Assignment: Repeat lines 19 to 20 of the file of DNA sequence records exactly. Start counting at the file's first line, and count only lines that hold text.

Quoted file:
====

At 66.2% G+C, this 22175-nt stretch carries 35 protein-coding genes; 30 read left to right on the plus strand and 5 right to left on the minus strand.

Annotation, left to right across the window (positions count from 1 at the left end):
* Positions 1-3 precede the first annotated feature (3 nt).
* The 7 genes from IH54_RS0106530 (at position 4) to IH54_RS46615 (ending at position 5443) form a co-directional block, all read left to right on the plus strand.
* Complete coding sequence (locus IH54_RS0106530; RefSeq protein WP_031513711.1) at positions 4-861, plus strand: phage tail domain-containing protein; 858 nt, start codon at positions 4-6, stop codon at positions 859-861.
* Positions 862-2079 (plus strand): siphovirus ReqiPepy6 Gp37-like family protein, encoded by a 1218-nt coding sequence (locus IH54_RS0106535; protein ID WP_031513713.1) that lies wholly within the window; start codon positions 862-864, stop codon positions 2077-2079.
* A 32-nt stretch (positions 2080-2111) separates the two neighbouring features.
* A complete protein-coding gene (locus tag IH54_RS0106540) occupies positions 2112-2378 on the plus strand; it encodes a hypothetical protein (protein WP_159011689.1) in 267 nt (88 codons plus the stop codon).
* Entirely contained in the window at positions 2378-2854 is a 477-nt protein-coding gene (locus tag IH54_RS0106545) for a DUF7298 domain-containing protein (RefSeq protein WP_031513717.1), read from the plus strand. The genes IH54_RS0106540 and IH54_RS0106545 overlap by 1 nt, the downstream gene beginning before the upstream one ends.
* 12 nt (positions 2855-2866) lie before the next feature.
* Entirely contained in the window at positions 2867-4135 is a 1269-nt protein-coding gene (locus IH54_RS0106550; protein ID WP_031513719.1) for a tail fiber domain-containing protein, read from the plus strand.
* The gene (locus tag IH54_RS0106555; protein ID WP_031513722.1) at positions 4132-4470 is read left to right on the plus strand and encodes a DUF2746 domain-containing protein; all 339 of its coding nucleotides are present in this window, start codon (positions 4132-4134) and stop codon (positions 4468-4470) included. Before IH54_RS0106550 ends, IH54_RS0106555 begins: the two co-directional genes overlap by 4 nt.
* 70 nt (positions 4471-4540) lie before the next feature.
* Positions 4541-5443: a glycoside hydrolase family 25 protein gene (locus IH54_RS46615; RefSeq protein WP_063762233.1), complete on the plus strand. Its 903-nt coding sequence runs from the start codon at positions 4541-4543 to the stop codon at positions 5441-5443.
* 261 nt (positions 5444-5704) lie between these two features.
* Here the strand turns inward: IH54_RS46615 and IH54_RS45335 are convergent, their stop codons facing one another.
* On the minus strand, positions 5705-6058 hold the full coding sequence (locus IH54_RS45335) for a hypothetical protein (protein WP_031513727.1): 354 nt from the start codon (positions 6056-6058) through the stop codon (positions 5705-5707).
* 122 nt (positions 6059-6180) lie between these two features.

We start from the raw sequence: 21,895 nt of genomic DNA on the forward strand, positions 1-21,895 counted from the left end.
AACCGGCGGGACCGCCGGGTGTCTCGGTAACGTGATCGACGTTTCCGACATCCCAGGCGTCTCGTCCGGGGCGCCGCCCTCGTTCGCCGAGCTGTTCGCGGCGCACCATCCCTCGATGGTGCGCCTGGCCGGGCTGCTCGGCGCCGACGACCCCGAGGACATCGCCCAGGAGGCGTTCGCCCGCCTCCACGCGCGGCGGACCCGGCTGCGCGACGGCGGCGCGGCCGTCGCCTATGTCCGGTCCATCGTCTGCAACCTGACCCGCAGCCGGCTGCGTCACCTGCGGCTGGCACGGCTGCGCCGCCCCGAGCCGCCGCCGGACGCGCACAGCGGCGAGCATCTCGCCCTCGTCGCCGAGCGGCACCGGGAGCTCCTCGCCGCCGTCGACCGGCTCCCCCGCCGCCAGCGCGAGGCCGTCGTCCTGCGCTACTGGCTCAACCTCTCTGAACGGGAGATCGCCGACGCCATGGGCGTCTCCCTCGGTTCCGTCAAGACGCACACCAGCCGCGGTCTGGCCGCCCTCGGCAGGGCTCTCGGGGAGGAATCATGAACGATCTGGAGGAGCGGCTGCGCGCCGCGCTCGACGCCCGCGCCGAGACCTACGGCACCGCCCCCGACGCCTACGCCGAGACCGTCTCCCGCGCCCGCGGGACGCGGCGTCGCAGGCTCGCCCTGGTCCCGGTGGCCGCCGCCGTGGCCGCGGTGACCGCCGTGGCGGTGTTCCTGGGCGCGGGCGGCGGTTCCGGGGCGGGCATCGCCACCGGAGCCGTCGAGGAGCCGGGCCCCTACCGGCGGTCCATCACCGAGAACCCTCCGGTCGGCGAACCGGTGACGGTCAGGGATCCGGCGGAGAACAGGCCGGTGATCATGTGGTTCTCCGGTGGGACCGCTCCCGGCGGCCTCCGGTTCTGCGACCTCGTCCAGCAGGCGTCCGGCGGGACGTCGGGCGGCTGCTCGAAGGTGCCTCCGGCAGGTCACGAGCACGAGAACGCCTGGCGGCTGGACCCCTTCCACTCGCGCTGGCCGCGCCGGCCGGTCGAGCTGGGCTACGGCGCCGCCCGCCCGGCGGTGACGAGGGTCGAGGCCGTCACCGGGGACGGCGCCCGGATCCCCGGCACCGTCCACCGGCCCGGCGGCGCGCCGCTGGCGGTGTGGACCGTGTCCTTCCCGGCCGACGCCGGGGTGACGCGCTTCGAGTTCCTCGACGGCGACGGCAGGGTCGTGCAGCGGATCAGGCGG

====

We start from the raw sequence: 21,895 nt of genomic DNA on the forward strand, positions 1-21,895 counted from the left end.
AACCGGCGGGACCGCCGGGTGTCTCGGTAACGTGATCGACGTTTCCGACATCCCAGGCGTCTCGTCCGGGGCGCCGCCCTCGTTCGCCGAGCTGTTCGCGGCGCACCATCCCTCGATGGTGCGCCTGGCCGGGCTGCTCGGCGCCGACGACCCCGAGGACATCGCCCAGGAGGCGTTCGCCCGCCTCCACGCGCGGCGGACCCGGCTGCGCGACGGCGGCGCGGCCGTCGCCTATGTCCGGTCCATCGTCTGCAACCTGACCCGCAGCCGGCTGCGTCACCTGCGGCTGGCACGGCTGCGCCGCCCCGAGCCGCCGCCGGACGCGCACAGCGGCGAGCATCTCGCCCTCGTCGCCGAGCGGCACCGGGAGCTCCTCGCCGCCGTCGACCGGCTCCCCCGCCGCCAGCGCGAGGCCGTCGTCCTGCGCTACTGGCTCAACCTCTCTGAACGGGAGATCGCCGACGCCATGGGCGTCTCCCTCGGTTCCGTCAAGACGCACACCAGCCGCGGTCTGGCCGCCCTCGGCAGGGCTCTCGGGGAGGAATCATGAACGATCTGGAGGAGCGGCTGCGCGCCGCGCTCGACGCCCGCGCCGAGACCTACGGCACCGCCCCCGACGCCTACGCCGAGACCGTCTCCCGCGCCCGCGGGACGCGGCGTCGCAGGCTCGCCCTGGTCCCGGTGGCCGCCGCCGTGGCCGCGGTGACCGCCGTGGCGGTGTTCCTGGGCGCGGGCGGCGGTTCCGGGGCGGGCATCGCCACCGGAGCCGTCGAGGAGCCGGGCCCCTACCGGCGGTCCATCACCGAGAACCCTCCGGTCGGCGAACCGGTGACGGTCAGGGATCCGGCGGAGAACAGGCCGGTGATCATGTGGTTCTCCGGTGGGACCGCTCCCGGCGGCCTCCGGTTCTGCGACCTCGTCCAGCAGGCGTCCGGCGGGACGTCGGGCGGCTGCTCGAAGGTGCCTCCGGCAGGTCACGAGCACGAGAACGCCTGGCGGCTGGACCCCTTCCACTCGCGCTGGCCGCGCCGGCCGGTCGAGCTGGGCTACGGCGCCGCCCGCCCGGCGGTGACGAGGGTCGAGGCCGTCACCGGGGACGGCGCCCGGATCCCCGGCACCGTCCACCGGCCCGGCGGCGCGCCGCTGGCGGTGTGGACCGTGTCCTTCCCGGCCGACGCCGGGGTGACGCGCTTCGAGTTCCTCGACGGCGACGGCAGGGTCGTGCAGCGGATCAGGCGG